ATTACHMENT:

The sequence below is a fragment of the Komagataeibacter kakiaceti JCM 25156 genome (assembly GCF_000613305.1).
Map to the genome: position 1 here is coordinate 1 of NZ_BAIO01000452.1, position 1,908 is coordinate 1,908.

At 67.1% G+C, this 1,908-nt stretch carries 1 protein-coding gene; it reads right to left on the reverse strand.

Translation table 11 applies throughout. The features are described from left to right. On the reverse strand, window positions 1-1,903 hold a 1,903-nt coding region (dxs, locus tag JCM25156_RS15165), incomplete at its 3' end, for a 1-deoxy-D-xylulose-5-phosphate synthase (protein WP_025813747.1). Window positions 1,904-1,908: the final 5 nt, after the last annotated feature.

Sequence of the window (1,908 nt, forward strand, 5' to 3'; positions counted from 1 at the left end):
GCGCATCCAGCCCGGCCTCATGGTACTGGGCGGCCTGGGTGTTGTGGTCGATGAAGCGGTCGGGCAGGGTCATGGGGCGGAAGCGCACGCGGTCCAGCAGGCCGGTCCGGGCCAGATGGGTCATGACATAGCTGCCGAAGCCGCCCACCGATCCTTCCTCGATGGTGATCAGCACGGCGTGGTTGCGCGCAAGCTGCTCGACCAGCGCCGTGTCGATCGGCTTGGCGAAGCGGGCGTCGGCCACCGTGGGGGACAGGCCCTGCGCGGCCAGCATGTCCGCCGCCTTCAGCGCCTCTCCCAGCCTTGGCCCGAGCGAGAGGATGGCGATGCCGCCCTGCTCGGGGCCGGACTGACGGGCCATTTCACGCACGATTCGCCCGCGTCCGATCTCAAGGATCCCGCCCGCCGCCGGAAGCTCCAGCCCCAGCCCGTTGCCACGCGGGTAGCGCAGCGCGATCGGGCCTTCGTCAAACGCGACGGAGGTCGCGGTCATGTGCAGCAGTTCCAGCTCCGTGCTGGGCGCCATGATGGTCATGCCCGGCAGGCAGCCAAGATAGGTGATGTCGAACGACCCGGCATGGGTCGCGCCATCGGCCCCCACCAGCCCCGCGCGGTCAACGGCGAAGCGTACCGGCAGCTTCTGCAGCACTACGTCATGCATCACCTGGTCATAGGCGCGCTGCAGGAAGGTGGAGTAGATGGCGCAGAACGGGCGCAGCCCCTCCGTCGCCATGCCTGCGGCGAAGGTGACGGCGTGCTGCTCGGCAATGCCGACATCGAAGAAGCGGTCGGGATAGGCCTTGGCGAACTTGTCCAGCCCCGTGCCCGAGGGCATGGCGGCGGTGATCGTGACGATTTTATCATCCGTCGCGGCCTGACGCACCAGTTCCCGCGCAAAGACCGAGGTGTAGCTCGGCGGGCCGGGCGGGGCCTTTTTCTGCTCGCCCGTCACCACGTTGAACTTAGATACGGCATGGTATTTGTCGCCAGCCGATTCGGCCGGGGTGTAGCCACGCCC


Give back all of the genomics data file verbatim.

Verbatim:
The sequence below is a fragment of the Komagataeibacter kakiaceti JCM 25156 genome (assembly GCF_000613305.1).
Map to the genome: position 1 here is coordinate 1 of NZ_BAIO01000452.1, position 1,908 is coordinate 1,908.

At 67.1% G+C, this 1,908-nt stretch carries 1 protein-coding gene; it reads right to left on the reverse strand.

Translation table 11 applies throughout. The features are described from left to right. On the reverse strand, window positions 1-1,903 hold a 1,903-nt coding region (dxs, locus tag JCM25156_RS15165), incomplete at its 3' end, for a 1-deoxy-D-xylulose-5-phosphate synthase (protein WP_025813747.1). Window positions 1,904-1,908: the final 5 nt, after the last annotated feature.

Sequence of the window (1,908 nt, forward strand, 5' to 3'; positions counted from 1 at the left end):
GCGCATCCAGCCCGGCCTCATGGTACTGGGCGGCCTGGGTGTTGTGGTCGATGAAGCGGTCGGGCAGGGTCATGGGGCGGAAGCGCACGCGGTCCAGCAGGCCGGTCCGGGCCAGATGGGTCATGACATAGCTGCCGAAGCCGCCCACCGATCCTTCCTCGATGGTGATCAGCACGGCGTGGTTGCGCGCAAGCTGCTCGACCAGCGCCGTGTCGATCGGCTTGGCGAAGCGGGCGTCGGCCACCGTGGGGGACAGGCCCTGCGCGGCCAGCATGTCCGCCGCCTTCAGCGCCTCTCCCAGCCTTGGCCCGAGCGAGAGGATGGCGATGCCGCCCTGCTCGGGGCCGGACTGACGGGCCATTTCACGCACGATTCGCCCGCGTCCGATCTCAAGGATCCCGCCCGCCGCCGGAAGCTCCAGCCCCAGCCCGTTGCCACGCGGGTAGCGCAGCGCGATCGGGCCTTCGTCAAACGCGACGGAGGTCGCGGTCATGTGCAGCAGTTCCAGCTCCGTGCTGGGCGCCATGATGGTCATGCCCGGCAGGCAGCCAAGATAGGTGATGTCGAACGACCCGGCATGGGTCGCGCCATCGGCCCCCACCAGCCCCGCGCGGTCAACGGCGAAGCGTACCGGCAGCTTCTGCAGCACTACGTCATGCATCACCTGGTCATAGGCGCGCTGCAGGAAGGTGGAGTAGATGGCGCAGAACGGGCGCAGCCCCTCCGTCGCCATGCCTGCGGCGAAGGTGACGGCGTGCTGCTCGGCAATGCCGACATCGAAGAAGCGGTCGGGATAGGCCTTGGCGAACTTGTCCAGCCCCGTGCCCGAGGGCATGGCGGCGGTGATCGTGACGATTTTATCATCCGTCGCGGCCTGACGCACCAGTTCCCGCGCAAAGACCGAGGTGTAGCTCGGCGGGCCGGGCGGGGCCTTTTTCTGCTCGCCCGTCACCACGTTGAACTTAGATACGGCATGGTATTTGTCGCCAGCCGATTCGGCCGGGGTGTAGCCACGCCC